Children, Tara and Surjo laughed when they heard the servants use the word “expire” to designate deceased relatives. Medicines and packaged foods expire. Can a human being finish his goal, literally stop being useful? As a child, she had found this inappropriate use funny. It seemed cruel now.

But death democracy in English seemed unfair. A terrorist could have died in an encounter. A rogue elephant could be shot. And now his father was also just dead. In Indian languages, a common criminal and his father would influence verbs to conjugate differently.

She saw Noor’s braided head float on the road. Should she yell across the road and tell him what had happened? If Noor hadn’t come that morning, she would still have slept and would have completely missed it. None of this would have happened.

No, calling Noor would confirm the case. She looked her in the eyes and put her arms around her and that made her cry. Maybe there had been a mistake. Which father were the notes referring to?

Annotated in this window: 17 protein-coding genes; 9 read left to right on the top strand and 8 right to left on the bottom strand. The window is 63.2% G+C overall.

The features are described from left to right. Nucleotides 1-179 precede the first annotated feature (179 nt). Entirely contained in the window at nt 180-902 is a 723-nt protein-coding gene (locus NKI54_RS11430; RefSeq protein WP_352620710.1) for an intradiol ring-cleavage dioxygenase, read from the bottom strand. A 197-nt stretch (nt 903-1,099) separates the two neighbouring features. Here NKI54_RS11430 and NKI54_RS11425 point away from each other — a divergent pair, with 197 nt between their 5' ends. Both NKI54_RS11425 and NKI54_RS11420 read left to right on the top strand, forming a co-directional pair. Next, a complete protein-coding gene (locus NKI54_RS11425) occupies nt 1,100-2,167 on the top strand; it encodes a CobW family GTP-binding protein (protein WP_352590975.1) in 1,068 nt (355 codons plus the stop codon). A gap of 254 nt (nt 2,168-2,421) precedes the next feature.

It must be Laura’s father. Poor Laura. She would call and console her. But why would Surjo call him Baba? They only had one Baba. There must be some mistake, but she didn’t know what.

She put on her jacket, hung on a hook near the door last night, and started walking towards the language center. Her alley grocery store, where she bought her bottled water, had a phone. But it was too loud in there.

She should walk to the language center and use the phone there. It was ten minutes away. It would be calm and she could hear Surjo and then they would laugh in confusion. Then his father would rip Surjo’s phone off and say something smart.